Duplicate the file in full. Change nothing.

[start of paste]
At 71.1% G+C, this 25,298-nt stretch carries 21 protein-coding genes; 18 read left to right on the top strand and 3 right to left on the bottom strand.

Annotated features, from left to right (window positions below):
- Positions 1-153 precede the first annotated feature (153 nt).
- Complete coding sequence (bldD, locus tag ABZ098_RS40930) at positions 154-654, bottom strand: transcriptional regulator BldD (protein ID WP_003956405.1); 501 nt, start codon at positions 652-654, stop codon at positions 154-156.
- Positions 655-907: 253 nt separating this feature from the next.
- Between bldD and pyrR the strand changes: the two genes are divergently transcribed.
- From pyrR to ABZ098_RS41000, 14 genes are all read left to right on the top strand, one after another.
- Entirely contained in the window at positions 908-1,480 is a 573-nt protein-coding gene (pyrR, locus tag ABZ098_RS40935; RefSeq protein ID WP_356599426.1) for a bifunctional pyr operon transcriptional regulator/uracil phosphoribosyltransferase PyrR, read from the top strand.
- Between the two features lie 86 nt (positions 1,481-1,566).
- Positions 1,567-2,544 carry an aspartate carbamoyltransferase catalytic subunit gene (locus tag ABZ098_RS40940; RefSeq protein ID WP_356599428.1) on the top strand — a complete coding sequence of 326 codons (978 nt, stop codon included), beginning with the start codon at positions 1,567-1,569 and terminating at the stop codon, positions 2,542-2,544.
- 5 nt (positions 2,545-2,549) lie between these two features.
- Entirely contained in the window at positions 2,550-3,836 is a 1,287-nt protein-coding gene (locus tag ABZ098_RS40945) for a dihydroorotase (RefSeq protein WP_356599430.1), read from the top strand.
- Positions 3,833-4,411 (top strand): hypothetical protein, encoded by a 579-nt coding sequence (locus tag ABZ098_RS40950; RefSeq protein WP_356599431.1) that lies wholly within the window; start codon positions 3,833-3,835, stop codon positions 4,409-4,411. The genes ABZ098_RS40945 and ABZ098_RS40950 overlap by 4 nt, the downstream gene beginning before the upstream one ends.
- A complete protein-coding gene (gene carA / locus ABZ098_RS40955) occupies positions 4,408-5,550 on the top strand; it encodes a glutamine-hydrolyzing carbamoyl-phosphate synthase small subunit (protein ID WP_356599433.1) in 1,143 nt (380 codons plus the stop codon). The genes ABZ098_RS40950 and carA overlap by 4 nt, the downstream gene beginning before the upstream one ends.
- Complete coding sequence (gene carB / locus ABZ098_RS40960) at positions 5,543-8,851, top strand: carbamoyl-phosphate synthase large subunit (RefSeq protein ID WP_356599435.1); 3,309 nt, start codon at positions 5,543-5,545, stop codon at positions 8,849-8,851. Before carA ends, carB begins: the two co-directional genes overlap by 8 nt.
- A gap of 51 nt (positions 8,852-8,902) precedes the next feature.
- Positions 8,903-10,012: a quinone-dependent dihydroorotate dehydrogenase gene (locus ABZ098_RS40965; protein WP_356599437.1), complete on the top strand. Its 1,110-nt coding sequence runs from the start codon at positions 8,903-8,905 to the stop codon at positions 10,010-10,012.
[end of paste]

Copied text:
At 71.1% G+C, this 25,298-nt stretch carries 21 protein-coding genes; 18 read left to right on the top strand and 3 right to left on the bottom strand.

Annotated features, from left to right (window positions below):
- Positions 1-153 precede the first annotated feature (153 nt).
- Complete coding sequence (bldD, locus tag ABZ098_RS40930) at positions 154-654, bottom strand: transcriptional regulator BldD (protein ID WP_003956405.1); 501 nt, start codon at positions 652-654, stop codon at positions 154-156.
- Positions 655-907: 253 nt separating this feature from the next.
- Between bldD and pyrR the strand changes: the two genes are divergently transcribed.
- From pyrR to ABZ098_RS41000, 14 genes are all read left to right on the top strand, one after another.
- Entirely contained in the window at positions 908-1,480 is a 573-nt protein-coding gene (pyrR, locus tag ABZ098_RS40935; RefSeq protein ID WP_356599426.1) for a bifunctional pyr operon transcriptional regulator/uracil phosphoribosyltransferase PyrR, read from the top strand.
- Between the two features lie 86 nt (positions 1,481-1,566).
- Positions 1,567-2,544 carry an aspartate carbamoyltransferase catalytic subunit gene (locus tag ABZ098_RS40940; RefSeq protein ID WP_356599428.1) on the top strand — a complete coding sequence of 326 codons (978 nt, stop codon included), beginning with the start codon at positions 1,567-1,569 and terminating at the stop codon, positions 2,542-2,544.
- 5 nt (positions 2,545-2,549) lie between these two features.
- Entirely contained in the window at positions 2,550-3,836 is a 1,287-nt protein-coding gene (locus tag ABZ098_RS40945) for a dihydroorotase (RefSeq protein WP_356599430.1), read from the top strand.
- Positions 3,833-4,411 (top strand): hypothetical protein, encoded by a 579-nt coding sequence (locus tag ABZ098_RS40950; RefSeq protein WP_356599431.1) that lies wholly within the window; start codon positions 3,833-3,835, stop codon positions 4,409-4,411. The genes ABZ098_RS40945 and ABZ098_RS40950 overlap by 4 nt, the downstream gene beginning before the upstream one ends.
- A complete protein-coding gene (gene carA / locus ABZ098_RS40955) occupies positions 4,408-5,550 on the top strand; it encodes a glutamine-hydrolyzing carbamoyl-phosphate synthase small subunit (protein ID WP_356599433.1) in 1,143 nt (380 codons plus the stop codon). The genes ABZ098_RS40950 and carA overlap by 4 nt, the downstream gene beginning before the upstream one ends.
- Complete coding sequence (gene carB / locus ABZ098_RS40960) at positions 5,543-8,851, top strand: carbamoyl-phosphate synthase large subunit (RefSeq protein ID WP_356599435.1); 3,309 nt, start codon at positions 5,543-5,545, stop codon at positions 8,849-8,851. Before carA ends, carB begins: the two co-directional genes overlap by 8 nt.
- A gap of 51 nt (positions 8,852-8,902) precedes the next feature.
- Positions 8,903-10,012: a quinone-dependent dihydroorotate dehydrogenase gene (locus ABZ098_RS40965; protein WP_356599437.1), complete on the top strand. Its 1,110-nt coding sequence runs from the start codon at positions 8,903-8,905 to the stop codon at positions 10,010-10,012.